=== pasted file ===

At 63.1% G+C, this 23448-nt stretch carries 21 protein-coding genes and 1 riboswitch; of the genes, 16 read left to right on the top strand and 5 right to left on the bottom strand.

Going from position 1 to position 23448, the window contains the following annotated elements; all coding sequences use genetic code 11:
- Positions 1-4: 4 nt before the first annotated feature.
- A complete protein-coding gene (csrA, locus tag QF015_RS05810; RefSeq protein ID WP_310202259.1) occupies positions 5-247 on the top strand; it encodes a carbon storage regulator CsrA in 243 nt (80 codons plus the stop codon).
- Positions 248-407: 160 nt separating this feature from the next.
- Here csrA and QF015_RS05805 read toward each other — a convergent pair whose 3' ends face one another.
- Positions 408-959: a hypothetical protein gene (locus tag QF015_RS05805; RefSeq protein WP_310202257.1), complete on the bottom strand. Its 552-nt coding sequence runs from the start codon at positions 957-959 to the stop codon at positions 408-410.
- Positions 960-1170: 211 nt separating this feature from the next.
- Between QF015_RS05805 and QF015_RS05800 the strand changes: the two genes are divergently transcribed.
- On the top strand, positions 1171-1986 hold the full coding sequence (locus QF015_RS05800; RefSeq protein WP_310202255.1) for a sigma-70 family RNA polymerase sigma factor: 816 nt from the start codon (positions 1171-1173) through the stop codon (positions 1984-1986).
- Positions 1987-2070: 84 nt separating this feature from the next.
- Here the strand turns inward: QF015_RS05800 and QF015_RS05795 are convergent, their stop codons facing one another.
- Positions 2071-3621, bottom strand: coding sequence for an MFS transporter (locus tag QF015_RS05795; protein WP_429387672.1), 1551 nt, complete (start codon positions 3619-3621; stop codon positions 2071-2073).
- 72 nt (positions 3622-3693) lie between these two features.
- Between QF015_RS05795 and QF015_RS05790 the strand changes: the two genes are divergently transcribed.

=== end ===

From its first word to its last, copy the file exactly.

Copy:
At 63.1% G+C, this 23448-nt stretch carries 21 protein-coding genes and 1 riboswitch; of the genes, 16 read left to right on the top strand and 5 right to left on the bottom strand.

Going from position 1 to position 23448, the window contains the following annotated elements; all coding sequences use genetic code 11:
- Positions 1-4: 4 nt before the first annotated feature.
- A complete protein-coding gene (csrA, locus tag QF015_RS05810; RefSeq protein ID WP_310202259.1) occupies positions 5-247 on the top strand; it encodes a carbon storage regulator CsrA in 243 nt (80 codons plus the stop codon).
- Positions 248-407: 160 nt separating this feature from the next.
- Here csrA and QF015_RS05805 read toward each other — a convergent pair whose 3' ends face one another.
- Positions 408-959: a hypothetical protein gene (locus tag QF015_RS05805; RefSeq protein WP_310202257.1), complete on the bottom strand. Its 552-nt coding sequence runs from the start codon at positions 957-959 to the stop codon at positions 408-410.
- Positions 960-1170: 211 nt separating this feature from the next.
- Between QF015_RS05805 and QF015_RS05800 the strand changes: the two genes are divergently transcribed.
- On the top strand, positions 1171-1986 hold the full coding sequence (locus QF015_RS05800; RefSeq protein WP_310202255.1) for a sigma-70 family RNA polymerase sigma factor: 816 nt from the start codon (positions 1171-1173) through the stop codon (positions 1984-1986).
- Positions 1987-2070: 84 nt separating this feature from the next.
- Here the strand turns inward: QF015_RS05800 and QF015_RS05795 are convergent, their stop codons facing one another.
- Positions 2071-3621, bottom strand: coding sequence for an MFS transporter (locus tag QF015_RS05795; protein WP_429387672.1), 1551 nt, complete (start codon positions 3619-3621; stop codon positions 2071-2073).
- 72 nt (positions 3622-3693) lie between these two features.
- Between QF015_RS05795 and QF015_RS05790 the strand changes: the two genes are divergently transcribed.